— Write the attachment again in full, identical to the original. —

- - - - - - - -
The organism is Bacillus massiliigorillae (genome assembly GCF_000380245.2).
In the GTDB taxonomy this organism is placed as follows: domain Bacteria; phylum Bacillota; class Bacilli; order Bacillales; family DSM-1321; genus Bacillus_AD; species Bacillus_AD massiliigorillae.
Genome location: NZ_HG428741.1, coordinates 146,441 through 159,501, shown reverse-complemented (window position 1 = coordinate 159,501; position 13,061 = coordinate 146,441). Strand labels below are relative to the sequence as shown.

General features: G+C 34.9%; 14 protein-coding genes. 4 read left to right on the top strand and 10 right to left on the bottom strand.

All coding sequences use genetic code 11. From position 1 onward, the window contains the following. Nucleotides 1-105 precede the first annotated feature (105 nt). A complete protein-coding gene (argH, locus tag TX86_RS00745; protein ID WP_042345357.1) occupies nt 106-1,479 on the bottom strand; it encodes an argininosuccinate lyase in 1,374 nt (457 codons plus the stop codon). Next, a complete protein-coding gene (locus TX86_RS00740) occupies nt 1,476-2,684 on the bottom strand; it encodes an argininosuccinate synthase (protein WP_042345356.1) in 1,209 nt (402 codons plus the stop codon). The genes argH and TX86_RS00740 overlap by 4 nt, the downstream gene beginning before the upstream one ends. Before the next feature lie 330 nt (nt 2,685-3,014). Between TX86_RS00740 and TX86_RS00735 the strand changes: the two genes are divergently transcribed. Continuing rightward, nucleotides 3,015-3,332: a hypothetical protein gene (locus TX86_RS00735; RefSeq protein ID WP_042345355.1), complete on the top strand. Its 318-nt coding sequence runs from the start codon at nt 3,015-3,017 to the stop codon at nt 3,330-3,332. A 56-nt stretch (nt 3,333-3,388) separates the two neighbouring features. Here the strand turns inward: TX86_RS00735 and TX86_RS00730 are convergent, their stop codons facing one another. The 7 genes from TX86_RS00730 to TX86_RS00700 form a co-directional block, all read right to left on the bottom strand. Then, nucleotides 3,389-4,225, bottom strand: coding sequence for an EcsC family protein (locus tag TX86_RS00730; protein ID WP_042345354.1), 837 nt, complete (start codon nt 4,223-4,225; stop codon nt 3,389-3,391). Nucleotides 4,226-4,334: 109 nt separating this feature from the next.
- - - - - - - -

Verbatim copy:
The organism is Bacillus massiliigorillae (genome assembly GCF_000380245.2).
In the GTDB taxonomy this organism is placed as follows: domain Bacteria; phylum Bacillota; class Bacilli; order Bacillales; family DSM-1321; genus Bacillus_AD; species Bacillus_AD massiliigorillae.
Genome location: NZ_HG428741.1, coordinates 146,441 through 159,501, shown reverse-complemented (window position 1 = coordinate 159,501; position 13,061 = coordinate 146,441). Strand labels below are relative to the sequence as shown.

General features: G+C 34.9%; 14 protein-coding genes. 4 read left to right on the top strand and 10 right to left on the bottom strand.

All coding sequences use genetic code 11. From position 1 onward, the window contains the following. Nucleotides 1-105 precede the first annotated feature (105 nt). A complete protein-coding gene (argH, locus tag TX86_RS00745; protein ID WP_042345357.1) occupies nt 106-1,479 on the bottom strand; it encodes an argininosuccinate lyase in 1,374 nt (457 codons plus the stop codon). Next, a complete protein-coding gene (locus TX86_RS00740) occupies nt 1,476-2,684 on the bottom strand; it encodes an argininosuccinate synthase (protein WP_042345356.1) in 1,209 nt (402 codons plus the stop codon). The genes argH and TX86_RS00740 overlap by 4 nt, the downstream gene beginning before the upstream one ends. Before the next feature lie 330 nt (nt 2,685-3,014). Between TX86_RS00740 and TX86_RS00735 the strand changes: the two genes are divergently transcribed. Continuing rightward, nucleotides 3,015-3,332: a hypothetical protein gene (locus TX86_RS00735; RefSeq protein ID WP_042345355.1), complete on the top strand. Its 318-nt coding sequence runs from the start codon at nt 3,015-3,017 to the stop codon at nt 3,330-3,332. A 56-nt stretch (nt 3,333-3,388) separates the two neighbouring features. Here the strand turns inward: TX86_RS00735 and TX86_RS00730 are convergent, their stop codons facing one another. The 7 genes from TX86_RS00730 to TX86_RS00700 form a co-directional block, all read right to left on the bottom strand. Then, nucleotides 3,389-4,225, bottom strand: coding sequence for an EcsC family protein (locus tag TX86_RS00730; protein ID WP_042345354.1), 837 nt, complete (start codon nt 4,223-4,225; stop codon nt 3,389-3,391). Nucleotides 4,226-4,334: 109 nt separating this feature from the next.